Pi IoT In C Using Linux Drivers - Hwmon
Written by Harry Fairhead   
Monday, 21 June 2021
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Pi IoT In C Using Linux Drivers - Hwmon
HWMON
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As well as raw bus drivers there are also many direct device drivers which hide the details of how the devices are interfaced. Many of these conform to either the IIO or Hwmon approach. In this extract from my recent book on Linux drivers the focus is on Hwmon - the oldest of the approaches.

Raspberry Pi IoT In C Using Linux Drivers

By Harry Fairhead

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Contents

  1.  Choosing A Pi For IoT

  2. C and Visual Studio Code

  3.  Drivers: A First Program

  4.  The GPIO Character Driver
         Extract: GPIO Character Driver

  5. GPIO Using I/O Control

  6.  GPIO Events

  7.  The Device Tree
        Extract: The DHT22

  8.  Some Electronics

  9.  Pulse Width Modulation
    Extract:  The PWM Driver 

  10. SPI Devices
    Extract: The SPI Driver 

  11. I2C Basics

  12. The I2C Linux Driver

  13. Advanced I2C

  14. Sensor Drivers – Linux IIO & Hwmon
      Extract: Hwmon  

  15. 1-Wire Bus
      Extract: 1-Wire And The DS18B20 ***NEW!

  16. Going Further With Drivers

  17. Appendix I

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Sensor Drivers – Linux IIO & Hwmon

As well as supporting the I2C bus in a general way, there are also a number of I2C device drivers. These allow you to use I2C devices without worrying about the exact nature of the protocol in use. Some of these device drivers conform to either one or other of a broader, protocol-independent way of implementing drivers – hwmon, relating to the hardware monitoring system and iio, for interfacing Linux Industrial I/O devices. These form a framework for creating, publishing and using drivers for devices irrespective of the protocol used to control them. As you can see in the table below the majority are I2C devices.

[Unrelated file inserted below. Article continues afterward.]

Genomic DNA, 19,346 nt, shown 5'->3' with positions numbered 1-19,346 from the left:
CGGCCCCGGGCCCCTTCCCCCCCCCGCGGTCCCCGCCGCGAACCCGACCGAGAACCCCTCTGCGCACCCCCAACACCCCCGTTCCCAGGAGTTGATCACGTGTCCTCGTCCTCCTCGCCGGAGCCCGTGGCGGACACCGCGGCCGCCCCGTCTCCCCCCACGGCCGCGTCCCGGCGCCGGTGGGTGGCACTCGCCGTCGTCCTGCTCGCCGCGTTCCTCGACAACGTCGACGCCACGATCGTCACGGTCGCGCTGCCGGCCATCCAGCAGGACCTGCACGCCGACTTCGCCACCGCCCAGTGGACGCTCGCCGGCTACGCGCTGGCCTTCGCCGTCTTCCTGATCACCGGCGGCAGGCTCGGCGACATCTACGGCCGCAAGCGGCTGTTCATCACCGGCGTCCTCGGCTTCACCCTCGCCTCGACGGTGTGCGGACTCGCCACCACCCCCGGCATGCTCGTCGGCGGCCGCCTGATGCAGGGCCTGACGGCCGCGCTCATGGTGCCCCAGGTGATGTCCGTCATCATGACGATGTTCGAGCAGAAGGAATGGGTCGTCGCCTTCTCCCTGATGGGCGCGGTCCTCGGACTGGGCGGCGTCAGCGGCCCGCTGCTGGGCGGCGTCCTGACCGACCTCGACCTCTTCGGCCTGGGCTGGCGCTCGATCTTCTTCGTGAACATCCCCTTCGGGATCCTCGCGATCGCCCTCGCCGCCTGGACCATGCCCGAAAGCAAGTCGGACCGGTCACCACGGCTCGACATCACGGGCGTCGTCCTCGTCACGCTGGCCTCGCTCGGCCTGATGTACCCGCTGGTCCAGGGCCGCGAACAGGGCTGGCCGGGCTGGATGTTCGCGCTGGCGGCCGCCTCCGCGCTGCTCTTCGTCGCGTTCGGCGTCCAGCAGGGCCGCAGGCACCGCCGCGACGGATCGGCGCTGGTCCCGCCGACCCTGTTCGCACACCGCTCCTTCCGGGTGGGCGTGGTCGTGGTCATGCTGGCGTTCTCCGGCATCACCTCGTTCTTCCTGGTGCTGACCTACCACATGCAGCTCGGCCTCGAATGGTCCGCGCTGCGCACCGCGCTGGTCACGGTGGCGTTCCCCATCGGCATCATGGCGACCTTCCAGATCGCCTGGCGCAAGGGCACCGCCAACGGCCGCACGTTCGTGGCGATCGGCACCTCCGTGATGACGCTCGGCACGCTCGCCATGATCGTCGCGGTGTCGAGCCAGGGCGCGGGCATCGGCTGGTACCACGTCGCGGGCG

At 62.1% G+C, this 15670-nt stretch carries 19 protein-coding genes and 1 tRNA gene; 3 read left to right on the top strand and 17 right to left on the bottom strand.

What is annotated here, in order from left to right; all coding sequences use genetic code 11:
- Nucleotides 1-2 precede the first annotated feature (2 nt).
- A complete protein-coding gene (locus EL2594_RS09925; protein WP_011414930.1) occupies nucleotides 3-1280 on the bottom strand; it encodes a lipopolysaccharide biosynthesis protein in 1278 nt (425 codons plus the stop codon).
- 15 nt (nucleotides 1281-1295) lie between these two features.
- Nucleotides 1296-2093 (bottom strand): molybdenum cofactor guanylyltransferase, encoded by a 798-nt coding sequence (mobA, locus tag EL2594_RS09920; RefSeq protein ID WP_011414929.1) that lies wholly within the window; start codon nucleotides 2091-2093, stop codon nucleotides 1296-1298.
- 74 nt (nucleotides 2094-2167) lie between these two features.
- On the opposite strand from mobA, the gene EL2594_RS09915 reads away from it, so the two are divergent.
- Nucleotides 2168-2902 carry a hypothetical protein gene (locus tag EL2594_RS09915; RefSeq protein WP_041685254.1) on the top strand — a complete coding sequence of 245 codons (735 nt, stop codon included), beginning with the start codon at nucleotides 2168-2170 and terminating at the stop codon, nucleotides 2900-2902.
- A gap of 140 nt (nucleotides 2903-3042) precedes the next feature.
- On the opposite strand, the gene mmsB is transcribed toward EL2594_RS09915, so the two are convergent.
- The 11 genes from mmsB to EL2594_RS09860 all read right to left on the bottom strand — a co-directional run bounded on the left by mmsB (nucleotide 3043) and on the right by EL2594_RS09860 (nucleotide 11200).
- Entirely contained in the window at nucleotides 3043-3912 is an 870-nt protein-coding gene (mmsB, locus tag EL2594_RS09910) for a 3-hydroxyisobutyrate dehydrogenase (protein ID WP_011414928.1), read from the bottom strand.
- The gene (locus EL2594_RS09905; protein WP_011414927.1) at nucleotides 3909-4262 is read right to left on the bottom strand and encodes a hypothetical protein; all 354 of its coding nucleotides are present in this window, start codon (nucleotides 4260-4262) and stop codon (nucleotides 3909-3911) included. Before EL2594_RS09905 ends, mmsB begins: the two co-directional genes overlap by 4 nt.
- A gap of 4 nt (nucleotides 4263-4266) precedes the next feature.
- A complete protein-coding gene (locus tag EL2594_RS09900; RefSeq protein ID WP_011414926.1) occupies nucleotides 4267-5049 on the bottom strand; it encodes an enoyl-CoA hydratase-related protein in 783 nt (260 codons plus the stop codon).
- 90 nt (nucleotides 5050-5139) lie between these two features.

At the time of writing the following devices are supported:

bme680

I2C or SPI

iio

Bosch Sensortronic BME680 Temperature, Humidity and Pressure Sensor

bmp085

I2C or SPI

iio

Bosch Sensortronic BMP085 superseded by the BMP180

bmp180

I2C

iio

Bosch Sensortronic BMP180 Barometric Pressure Sensor

bme280

I2C

iio

Bosch Sensortronic BME280 Temperature, Humidity and Pressure Sensor

ds1621

I2C

hwmon

Dallas Semiconductors Temperature Sensor range including DS1621, DS1625, DS1631, DS1721 and DS1731

hdc100x

I2C

iio

Texas Instruments HDC100x Temperature Sensor range -only HDC1010 and HDC1080 are current

htu21

SPI

iio

HTU21 Temperature and Humidity Sensor

lm75

I2C

hwmon

Maxim LM75 Temperature Sensor and compatible devices.

max17040

I2C

hwmon

Maxim Integrated MAX17040 Battery Monitor

sht3x

I2C

hwmon

Sensiron SHT3x Temperature and Humidity Sensor

Si7020

I2C

hwmon

Silicon Labs Si7013/20/21 Humidity/Temperature Sensor

sps30

I2C

iio

Sensirion SPS30 Particulate Matter Sensor

tmp102

I2C

hwmon

Texas Instruments TMP102 Temperature Sensor

tsl4531

I2C

iio

AMS TSL4531 Digital Ambient Light Sensor

veml6070

I2C

iio

Vishay VEML6070 Ultraviolet Light Sensor


There are many more devices available as drivers that you have to build and install for yourself, but these are usually provided by the manufacturer of the device and you will find instructions on the relevant websites.

The majority of these devices are available at reasonable cost in either prototype-friendly DIL packages or as breakout boards. Of course, there are many sensors that are not supported by a Linux driver, but making a choice from this list can save you a lot of time and trouble.

Some of the above device drivers are part of the Industrial I/O (IIO) subsystem project and some are part of the older hwmon subsystem. The hwmon subsystem is intended to be a way of reading and configuring sensors and devices that are built into the system. For example, you can read the CPU temperature or the supply voltage of the Pi using the built-in sensors that are part of hwmon. However, you can also add drivers to the hwmon subsystem that aren’t built in. This use of hwmon as a “home” for sensors is what led to the decision to create IIO as a better and more appropriate place for sensors.

There are some big differences between hwmon and IIO. In particular IIO only deals with input devices and, in principle, it can do so in much more sophisticated ways than hwmon. Hwmon has the advantage of dealing with input and output devices, but it is much simpler. Let’s start with hwmon and see the general principles in action.



Last Updated ( Monday, 21 June 2021 )